While the redesigned Bridgemaster is widely regarded as a styling disaster, it is often forgotten that some of the rear-entrance examples were nothing of the kind, as is well illustrated by the photos of the Sheffield buses on Graham Hill’s site (see Phil’s brindale link above).

Peter Williamson


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Halifax Corporation – Leyland Titan PD2/37 – CJX 323C – 283

Halifax Corporation Leyland Titan PD2/37
Photograph by ‘unknown’ if you took this photo please go to the copyright page.

Halifax Corporation Transport and Joint Omnibus Committee
Leyland Titan PD2/37
Weymann H36/28F

Here we have one of Halifax corporations work horse Titans on a winters day. If memory serves me correctly they had very good heaters and were usually very warm although they did have a tendency to steam up a bit. Where I lived as a lad was at the terminus of the bus route and in those days the bus would stand there for anything from 5 to 10 minutes depending on its out-bound journey before starting back to town. When the weather was cold the driver would keep the engine running to keep the bus warm and I remember what a fantastic sound the engines of these Titans had on tick-over, very calming. The best sounding diesel engine on tick-over ever in my opinion though was the miniature train that ran between ‘Peasholm Park’ and ‘Scalby Mills’ at Scarboroughs north bay. I am not sure the number of cylinders 3 or 4 and probably water not air cooled but I am fairly sure it was a Lister engine, it could only be described as ‘music to the ears’.

A full list of Titan codes can be seen here.


I recall nothing warm about the earlier ones, as a kid I would huddle around the Clayton Dewandre heaters on the Regent III’s but buses of the 241-248 variety were way worse than the older vehicles, these later modified titans were better with moquette seating in the lower saloon and I quite liked the Roe bodied ones, but warm – no!



06/10/12 – 07:28

I think this bus is coming from Queensbury through Catherine Slack with Windy Bank on the left. It takes me back to the time when I was without my car for a while when living on the Mountain in Queensbury. The Halifax double decker used to come up through Bradshaw. I remember the bus proudly wearing a plaque to it having been refurbished.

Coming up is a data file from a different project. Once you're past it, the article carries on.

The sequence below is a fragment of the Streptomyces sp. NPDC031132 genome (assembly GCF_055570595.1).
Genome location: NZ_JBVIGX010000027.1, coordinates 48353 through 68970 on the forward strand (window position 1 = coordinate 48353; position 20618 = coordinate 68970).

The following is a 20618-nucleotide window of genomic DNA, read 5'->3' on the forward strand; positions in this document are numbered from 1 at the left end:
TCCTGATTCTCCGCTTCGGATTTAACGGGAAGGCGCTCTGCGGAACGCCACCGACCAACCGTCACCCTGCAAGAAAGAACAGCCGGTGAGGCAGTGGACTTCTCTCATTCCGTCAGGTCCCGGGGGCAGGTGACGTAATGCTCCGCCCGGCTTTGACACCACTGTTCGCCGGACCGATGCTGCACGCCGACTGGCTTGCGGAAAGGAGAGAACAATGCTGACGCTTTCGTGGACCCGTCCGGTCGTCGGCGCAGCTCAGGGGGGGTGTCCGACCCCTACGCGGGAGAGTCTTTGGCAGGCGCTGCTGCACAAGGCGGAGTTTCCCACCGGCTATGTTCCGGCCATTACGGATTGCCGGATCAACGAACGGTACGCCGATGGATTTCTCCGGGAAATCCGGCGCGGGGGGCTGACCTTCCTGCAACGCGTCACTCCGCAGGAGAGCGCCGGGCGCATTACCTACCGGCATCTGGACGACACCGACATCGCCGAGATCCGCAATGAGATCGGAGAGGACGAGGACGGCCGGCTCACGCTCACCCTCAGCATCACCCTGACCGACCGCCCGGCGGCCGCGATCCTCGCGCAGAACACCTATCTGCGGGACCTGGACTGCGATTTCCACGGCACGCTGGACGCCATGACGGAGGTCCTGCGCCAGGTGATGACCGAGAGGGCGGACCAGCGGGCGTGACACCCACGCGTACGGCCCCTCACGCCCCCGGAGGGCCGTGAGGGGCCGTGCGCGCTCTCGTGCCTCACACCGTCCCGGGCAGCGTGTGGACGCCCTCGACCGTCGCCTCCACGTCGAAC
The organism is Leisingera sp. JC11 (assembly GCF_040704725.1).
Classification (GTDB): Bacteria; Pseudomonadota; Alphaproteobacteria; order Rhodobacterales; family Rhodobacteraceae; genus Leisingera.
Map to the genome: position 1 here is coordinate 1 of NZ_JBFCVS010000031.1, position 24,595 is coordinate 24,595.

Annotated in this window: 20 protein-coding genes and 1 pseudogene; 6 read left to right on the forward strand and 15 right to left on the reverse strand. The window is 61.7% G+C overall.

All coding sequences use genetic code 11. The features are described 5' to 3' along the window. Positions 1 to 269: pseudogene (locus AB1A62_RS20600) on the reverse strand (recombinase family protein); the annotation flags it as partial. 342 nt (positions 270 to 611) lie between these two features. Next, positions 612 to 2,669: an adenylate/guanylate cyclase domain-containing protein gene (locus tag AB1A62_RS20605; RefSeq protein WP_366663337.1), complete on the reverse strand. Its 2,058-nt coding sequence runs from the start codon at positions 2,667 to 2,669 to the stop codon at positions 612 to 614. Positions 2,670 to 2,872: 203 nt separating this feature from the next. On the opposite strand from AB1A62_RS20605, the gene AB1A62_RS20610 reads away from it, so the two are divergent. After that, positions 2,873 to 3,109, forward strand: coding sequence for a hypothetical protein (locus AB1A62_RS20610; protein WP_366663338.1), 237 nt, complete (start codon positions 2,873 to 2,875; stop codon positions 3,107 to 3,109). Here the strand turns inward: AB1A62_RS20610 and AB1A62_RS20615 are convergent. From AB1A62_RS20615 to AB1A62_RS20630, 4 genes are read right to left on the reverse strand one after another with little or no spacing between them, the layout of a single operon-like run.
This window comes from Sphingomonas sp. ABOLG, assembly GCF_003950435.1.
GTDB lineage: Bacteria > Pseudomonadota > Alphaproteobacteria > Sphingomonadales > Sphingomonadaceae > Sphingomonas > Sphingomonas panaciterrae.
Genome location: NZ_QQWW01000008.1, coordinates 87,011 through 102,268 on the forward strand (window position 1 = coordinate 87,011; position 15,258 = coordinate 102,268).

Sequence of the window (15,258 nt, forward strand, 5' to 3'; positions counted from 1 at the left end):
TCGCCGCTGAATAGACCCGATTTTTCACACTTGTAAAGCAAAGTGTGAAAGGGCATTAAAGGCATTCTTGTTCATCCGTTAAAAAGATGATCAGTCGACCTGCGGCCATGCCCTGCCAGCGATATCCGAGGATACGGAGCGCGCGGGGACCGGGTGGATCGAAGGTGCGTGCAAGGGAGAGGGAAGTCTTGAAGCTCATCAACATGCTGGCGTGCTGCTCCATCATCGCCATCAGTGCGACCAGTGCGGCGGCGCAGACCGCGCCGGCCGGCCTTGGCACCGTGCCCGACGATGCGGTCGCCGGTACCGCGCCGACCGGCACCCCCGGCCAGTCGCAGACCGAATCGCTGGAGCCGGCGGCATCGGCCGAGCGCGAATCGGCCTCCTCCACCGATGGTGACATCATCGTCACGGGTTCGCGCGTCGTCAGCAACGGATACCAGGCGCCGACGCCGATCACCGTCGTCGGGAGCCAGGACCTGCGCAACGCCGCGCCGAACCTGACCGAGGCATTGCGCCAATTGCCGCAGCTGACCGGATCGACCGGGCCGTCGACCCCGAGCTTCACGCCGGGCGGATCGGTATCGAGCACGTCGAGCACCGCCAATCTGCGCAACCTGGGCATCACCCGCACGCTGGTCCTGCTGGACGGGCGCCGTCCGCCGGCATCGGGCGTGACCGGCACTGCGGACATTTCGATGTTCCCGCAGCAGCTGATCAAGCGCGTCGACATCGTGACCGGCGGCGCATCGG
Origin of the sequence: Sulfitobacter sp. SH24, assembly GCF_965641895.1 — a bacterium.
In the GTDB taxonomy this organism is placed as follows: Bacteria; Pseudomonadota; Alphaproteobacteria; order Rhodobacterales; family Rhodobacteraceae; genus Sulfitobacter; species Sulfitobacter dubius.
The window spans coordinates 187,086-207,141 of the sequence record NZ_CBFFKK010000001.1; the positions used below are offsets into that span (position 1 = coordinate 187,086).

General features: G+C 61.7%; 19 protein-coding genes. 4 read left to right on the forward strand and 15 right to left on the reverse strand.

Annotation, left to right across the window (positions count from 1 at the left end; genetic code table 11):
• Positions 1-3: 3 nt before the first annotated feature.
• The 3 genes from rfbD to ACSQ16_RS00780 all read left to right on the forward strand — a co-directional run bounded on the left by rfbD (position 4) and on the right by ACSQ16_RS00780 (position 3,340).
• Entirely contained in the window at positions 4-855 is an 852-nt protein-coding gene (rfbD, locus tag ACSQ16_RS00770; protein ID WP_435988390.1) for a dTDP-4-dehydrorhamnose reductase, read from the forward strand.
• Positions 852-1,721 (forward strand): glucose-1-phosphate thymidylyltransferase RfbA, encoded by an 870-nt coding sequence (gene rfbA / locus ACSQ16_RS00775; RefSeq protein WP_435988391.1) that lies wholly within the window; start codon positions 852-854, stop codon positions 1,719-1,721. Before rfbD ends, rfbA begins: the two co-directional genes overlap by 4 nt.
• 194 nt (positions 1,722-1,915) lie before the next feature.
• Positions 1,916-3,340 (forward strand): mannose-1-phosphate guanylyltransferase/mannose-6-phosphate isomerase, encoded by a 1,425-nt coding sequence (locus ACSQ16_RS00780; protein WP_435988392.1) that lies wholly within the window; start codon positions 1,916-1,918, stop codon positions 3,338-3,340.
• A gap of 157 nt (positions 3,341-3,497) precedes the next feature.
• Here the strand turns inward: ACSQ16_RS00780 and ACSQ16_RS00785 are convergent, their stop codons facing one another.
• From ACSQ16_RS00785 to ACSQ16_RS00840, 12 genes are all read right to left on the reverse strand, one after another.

06/10/12 – 10:58

Actually it is passing through Cote Hill along Burnley Road, returning from Booth to Halifax. The cottages on the left are at the top of Bairstow Lane, obscured by the bus is the Peacock public house with the Warley hillside in the background.

John Stringer


If this was anywhere near Queensbury there would be at least a foot of snow not just a few inches, believe me I lived there for a few years. Three months of winter then nine months of bad weather is Queensbury.



06/10/12 – 18:49

I too lived in Queensbury from 1967 to 1986 and I got used to the weather until I’d had enough after 19 years.
Thanks for putting me right.



07/10/12 – 08:17

Peter, that sums up Queensbury pretty well from my limited experience of Halifax in the mid ‘sixties. Driving a bus up the "hill" was always an experience – not too bad until you got above Boothtown, and then the strength of the wind could be decidedly alarming. In really extreme conditions, with memories still vivid of trams being blown over, the double decks were replaced by saloons.

Roger Cox


Not to mention the FOG many a time you couldn’t see your hand in front of your face. That’s why Percy Shaw of Boothtown invented the Cats Eyes so he could get home from his favourite pub at Queensbury, can’t remember it’s name, that’s an age thing I’m afraid.



07/10/12 – 10:00

Peter The pub is the Old Dolphin just outside the the Queensbury boundary at Clayton Heights. I saw him a few times leaving in his Rolls Royce Phantom.



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Old Bus Photos from Saturday 25th April 2009 to Monday 30th November 2015